Yet Another Proposed Fracked Gas Expansion In Connecticut
In a time of global climate catastrophe with nations on fire and air quality worsening dramatically, it is widely understood that we cannot expand the use of fossil fuels or construct any new fossil fuel infrastructure in order to avoid the worst impacts of climate change. Yet, Connecticut is currently threatened by two major fossil fuel projects: the proposed expansion of the Brookfield compressor station (read more about efforts to Stop the Brookfield Compressor Station here) and energy giant Enbridge’s “Project Maple,” a nice sounding name for a very dangerous proposal.
Unfortunately, our state government has a recent history of approving and overseeing the construction of massive interstate gas pipeline expansions, enlargement of virtually all the gas powered compressor stations in Connecticut, brand new intrastate gas pipeline, and new fracked gas powered schools. Together, we can change this.
Fossil fuel corporation Enbridge purchased a gas pipeline that extends from New York to Maine, and this pipeline has been enlarged twice since 2015, with Eversource as a co-
investor of prior expansions. This pipeline is labeled with an Indigenous name of linguistically linked people who have nothing whatsoever to do with the pipeline, the corporation, or its profits, and for that reason we do not use that culturally exploitative and appropriated name, the so-called “Algonquin” line. Enbridge now wants to install an even larger pipeline along the route from Ramapo, NY to Salem, MA for the third expansion in less than ten years. Specifically, this project aims to increase capacity to transport fracked gas by approximately 500,000 Dekatherms/day at Ramapo and by about 250,000 Dekatherms/day at Salem, by enlarging pipelines and compressor stations along the entire route. The majority of this pipeline, roughly 300 miles, runs through Connecticut, as the map of Project Maple shows.
Enbridge claims that more fracked gas is needed because even with the recent expansions, there is still not enough fracked methane for our use, and we might have “black-outs”. Connecticut political leaders often echo this false narrative. This argument is false and is used to frighten residents into accepting more fossil fuel infrastructure. First, we must understand that fracking for oil and methane is at an all time high in the United States. We have never before blasted up from underground amounts of fossil fuels equal to what we are extracting now. Export of fracked oil and gas are also at all time highs. The objective of most fossil fuel companies is overseas export as the profit margins are substantially higher than those obtained domestically. There is ample gas in the pipelines but it is more remunerative for corporations to sell the methane to foreign countries. That export drives up costs for consumers here, and creates the illusion of scarcity.
There is such an abundance of methane available that the gas and electricity monopoly in Connecticut consisting of Eversource and Avangrid continue to convert new consumers to methane for residential use. Adding fracked gas powered heating appliances, while fortunately no longer subsidized by all ratepayers, still takes methane out of the pipelines and away from use on the electrical grid. In the cold climate of Maine, residents have the option to convert to electric heat pumps which reduce fossil fuel use by up to two thirds. If a scarcity of fracked gas actually existed, it would be logical to convert new heating appliances to high efficiency, air sourced heat pumps, thereby leaving methane in the pipeline for electricity, and as a benefit, cutting greenhouse gas emissions significantly. In Connecticut, a new fracked gas pipeline will be built in Wilton to connect as few as ONE home to methane for residential use.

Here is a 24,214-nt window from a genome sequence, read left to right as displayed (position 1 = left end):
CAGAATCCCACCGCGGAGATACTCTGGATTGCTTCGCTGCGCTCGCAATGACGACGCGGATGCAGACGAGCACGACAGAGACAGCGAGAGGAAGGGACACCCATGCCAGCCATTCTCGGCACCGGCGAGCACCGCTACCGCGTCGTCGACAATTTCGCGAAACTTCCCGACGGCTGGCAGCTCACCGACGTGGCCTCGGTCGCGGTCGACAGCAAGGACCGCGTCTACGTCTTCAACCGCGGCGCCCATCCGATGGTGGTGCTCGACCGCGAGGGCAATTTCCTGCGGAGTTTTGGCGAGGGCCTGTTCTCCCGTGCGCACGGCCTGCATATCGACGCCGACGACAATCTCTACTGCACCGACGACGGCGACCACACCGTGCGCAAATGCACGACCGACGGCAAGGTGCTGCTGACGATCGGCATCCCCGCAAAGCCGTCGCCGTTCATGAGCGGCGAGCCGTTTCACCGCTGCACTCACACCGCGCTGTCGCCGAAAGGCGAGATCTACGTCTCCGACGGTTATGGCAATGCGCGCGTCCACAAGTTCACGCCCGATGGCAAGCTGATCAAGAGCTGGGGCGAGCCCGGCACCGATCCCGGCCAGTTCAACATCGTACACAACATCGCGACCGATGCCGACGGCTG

Fracked methane is a short term pollutant and greenhouse gas with 100 times the climate destroying power of carbon dioxide over ten years. Use of fracked gas is accelerating climate disruption. Export of domestically fracked resources leaves U.S. residents paying more for energy and creates competition for those resources. True independence comes from having an energy system that works for everyone, and during extreme weather events that are increasing, we observe only renewably powered energy continue to flow.
The upstream and downstream effects of fracked gas extraction, use, and transport are having a measurable impact on the planet’s temperature. Fracking in the United States is linked to worsening climate change globally and according to Robert Howarth, “shale-gas production in North America over the past decade may have contributed more than half of all of the increased emissions from fossil fuels globally….”1
It is morally bankrupt, economically irresponsible, and short-sighted to approve ever larger amounts of fossil fuels transported into Connecticut. Connecticut has better choices like increasing solar power and battery storage, lifting the caps on solar, and making heat pumps available for fossil-free heating and cooling.
Martha Klein, R.N. is a nurse and Beyond Gas Lead Volunteer for Sierra Club Connecticut.
Explore some related articles from previous newsletters:
1 Howarth, R. W.: Ideas and perspectives: is shale gas a major driver of recent increase in global atmospheric methane?, Biogeosciences, 16, 3033–3046, https://doi.org/10.5194/bg-16-3033-2019, 2019.